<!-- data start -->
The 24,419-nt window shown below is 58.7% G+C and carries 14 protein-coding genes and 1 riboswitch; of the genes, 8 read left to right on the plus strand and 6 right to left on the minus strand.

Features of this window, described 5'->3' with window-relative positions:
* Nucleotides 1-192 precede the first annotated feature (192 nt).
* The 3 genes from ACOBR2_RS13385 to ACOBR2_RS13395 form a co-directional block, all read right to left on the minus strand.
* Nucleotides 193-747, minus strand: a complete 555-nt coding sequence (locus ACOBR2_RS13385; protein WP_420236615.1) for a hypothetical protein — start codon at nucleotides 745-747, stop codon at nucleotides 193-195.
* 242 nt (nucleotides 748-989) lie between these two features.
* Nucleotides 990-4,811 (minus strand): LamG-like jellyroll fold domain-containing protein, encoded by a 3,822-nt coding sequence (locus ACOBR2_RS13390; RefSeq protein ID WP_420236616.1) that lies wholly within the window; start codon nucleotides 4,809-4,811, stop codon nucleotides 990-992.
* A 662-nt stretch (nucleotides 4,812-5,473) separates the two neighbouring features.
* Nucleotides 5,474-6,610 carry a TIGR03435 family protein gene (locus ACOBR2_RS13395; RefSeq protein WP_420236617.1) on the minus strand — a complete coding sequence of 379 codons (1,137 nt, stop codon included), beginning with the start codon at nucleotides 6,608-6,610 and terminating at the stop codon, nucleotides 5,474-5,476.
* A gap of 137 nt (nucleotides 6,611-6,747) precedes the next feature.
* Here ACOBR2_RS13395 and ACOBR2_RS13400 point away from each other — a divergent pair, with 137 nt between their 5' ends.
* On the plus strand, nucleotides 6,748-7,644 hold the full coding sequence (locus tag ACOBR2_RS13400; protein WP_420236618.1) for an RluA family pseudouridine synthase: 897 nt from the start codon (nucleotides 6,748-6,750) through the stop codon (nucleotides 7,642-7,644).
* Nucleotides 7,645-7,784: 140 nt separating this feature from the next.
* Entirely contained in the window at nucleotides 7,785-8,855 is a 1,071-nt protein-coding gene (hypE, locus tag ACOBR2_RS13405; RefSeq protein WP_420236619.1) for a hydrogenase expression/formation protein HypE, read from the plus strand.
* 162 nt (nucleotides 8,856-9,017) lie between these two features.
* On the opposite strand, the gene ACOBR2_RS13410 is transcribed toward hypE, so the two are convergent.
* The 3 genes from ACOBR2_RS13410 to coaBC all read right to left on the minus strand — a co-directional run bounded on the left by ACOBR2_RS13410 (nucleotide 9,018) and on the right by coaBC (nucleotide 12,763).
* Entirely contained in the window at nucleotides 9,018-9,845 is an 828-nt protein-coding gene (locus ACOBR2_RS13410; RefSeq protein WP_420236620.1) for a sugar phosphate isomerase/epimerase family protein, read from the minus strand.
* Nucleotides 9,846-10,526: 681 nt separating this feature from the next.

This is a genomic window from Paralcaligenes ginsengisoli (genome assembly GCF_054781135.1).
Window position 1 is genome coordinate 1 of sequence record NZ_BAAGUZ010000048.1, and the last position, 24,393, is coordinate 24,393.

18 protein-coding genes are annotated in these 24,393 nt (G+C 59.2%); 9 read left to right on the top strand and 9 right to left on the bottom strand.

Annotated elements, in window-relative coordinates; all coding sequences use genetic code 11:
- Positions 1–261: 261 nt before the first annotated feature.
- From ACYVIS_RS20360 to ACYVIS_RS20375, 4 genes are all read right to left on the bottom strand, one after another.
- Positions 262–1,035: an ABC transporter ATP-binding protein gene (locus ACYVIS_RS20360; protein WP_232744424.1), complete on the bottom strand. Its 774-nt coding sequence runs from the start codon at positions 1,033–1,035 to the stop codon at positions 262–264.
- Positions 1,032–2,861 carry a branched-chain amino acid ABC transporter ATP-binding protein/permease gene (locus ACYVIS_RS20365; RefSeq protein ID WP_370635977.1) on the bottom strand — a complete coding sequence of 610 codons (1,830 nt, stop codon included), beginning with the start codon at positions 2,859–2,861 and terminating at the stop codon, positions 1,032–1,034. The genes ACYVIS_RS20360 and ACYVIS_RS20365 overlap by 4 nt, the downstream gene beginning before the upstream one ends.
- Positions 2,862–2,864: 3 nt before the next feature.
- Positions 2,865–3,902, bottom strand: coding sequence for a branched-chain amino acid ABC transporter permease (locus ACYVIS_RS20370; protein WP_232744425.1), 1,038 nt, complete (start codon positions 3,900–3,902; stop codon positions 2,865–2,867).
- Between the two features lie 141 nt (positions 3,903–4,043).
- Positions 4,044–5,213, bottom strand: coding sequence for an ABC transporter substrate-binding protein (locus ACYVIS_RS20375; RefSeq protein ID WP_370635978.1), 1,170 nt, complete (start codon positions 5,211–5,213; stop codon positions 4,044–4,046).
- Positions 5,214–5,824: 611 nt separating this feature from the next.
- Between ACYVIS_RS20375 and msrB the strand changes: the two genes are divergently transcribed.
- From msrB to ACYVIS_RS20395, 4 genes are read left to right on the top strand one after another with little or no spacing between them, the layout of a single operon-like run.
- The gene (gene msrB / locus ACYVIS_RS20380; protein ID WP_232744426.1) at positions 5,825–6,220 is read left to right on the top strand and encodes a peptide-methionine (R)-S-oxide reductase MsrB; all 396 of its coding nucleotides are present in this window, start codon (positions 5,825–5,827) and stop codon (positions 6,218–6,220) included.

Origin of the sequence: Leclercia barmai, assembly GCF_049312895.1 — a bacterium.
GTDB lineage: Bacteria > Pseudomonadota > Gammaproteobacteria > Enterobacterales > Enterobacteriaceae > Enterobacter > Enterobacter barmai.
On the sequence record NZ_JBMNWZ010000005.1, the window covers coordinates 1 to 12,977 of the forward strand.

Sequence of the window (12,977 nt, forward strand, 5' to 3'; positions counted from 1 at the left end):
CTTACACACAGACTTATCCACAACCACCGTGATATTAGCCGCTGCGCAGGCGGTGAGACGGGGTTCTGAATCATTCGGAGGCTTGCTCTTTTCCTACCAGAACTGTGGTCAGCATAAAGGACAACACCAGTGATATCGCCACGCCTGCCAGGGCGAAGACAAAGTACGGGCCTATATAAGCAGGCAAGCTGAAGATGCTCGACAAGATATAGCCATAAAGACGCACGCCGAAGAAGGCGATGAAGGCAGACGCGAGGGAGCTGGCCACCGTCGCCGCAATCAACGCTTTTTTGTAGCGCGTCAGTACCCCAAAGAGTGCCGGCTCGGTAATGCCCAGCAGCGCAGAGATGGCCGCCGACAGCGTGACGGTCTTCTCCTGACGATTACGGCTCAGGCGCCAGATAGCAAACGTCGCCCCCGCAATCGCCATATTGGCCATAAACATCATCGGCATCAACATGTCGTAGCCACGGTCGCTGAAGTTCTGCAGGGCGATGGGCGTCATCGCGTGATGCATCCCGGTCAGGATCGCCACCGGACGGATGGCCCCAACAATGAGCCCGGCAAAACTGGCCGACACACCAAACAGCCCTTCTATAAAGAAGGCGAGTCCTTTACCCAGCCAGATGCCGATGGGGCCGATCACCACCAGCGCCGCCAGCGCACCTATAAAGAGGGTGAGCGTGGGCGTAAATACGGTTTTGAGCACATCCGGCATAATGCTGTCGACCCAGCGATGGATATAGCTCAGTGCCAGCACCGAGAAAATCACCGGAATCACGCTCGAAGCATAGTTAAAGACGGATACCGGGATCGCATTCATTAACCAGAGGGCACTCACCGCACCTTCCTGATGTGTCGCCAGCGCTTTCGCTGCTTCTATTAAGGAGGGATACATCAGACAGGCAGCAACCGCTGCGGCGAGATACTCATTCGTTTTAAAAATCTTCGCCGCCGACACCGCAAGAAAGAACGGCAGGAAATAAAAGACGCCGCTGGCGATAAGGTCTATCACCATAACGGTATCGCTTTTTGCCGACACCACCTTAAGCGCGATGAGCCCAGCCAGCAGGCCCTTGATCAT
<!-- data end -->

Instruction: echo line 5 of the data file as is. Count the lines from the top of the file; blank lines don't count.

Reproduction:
* Nucleotides 193-747, minus strand: a complete 555-nt coding sequence (locus ACOBR2_RS13385; protein WP_420236615.1) for a hypothetical protein — start codon at nucleotides 745-747, stop codon at nucleotides 193-195.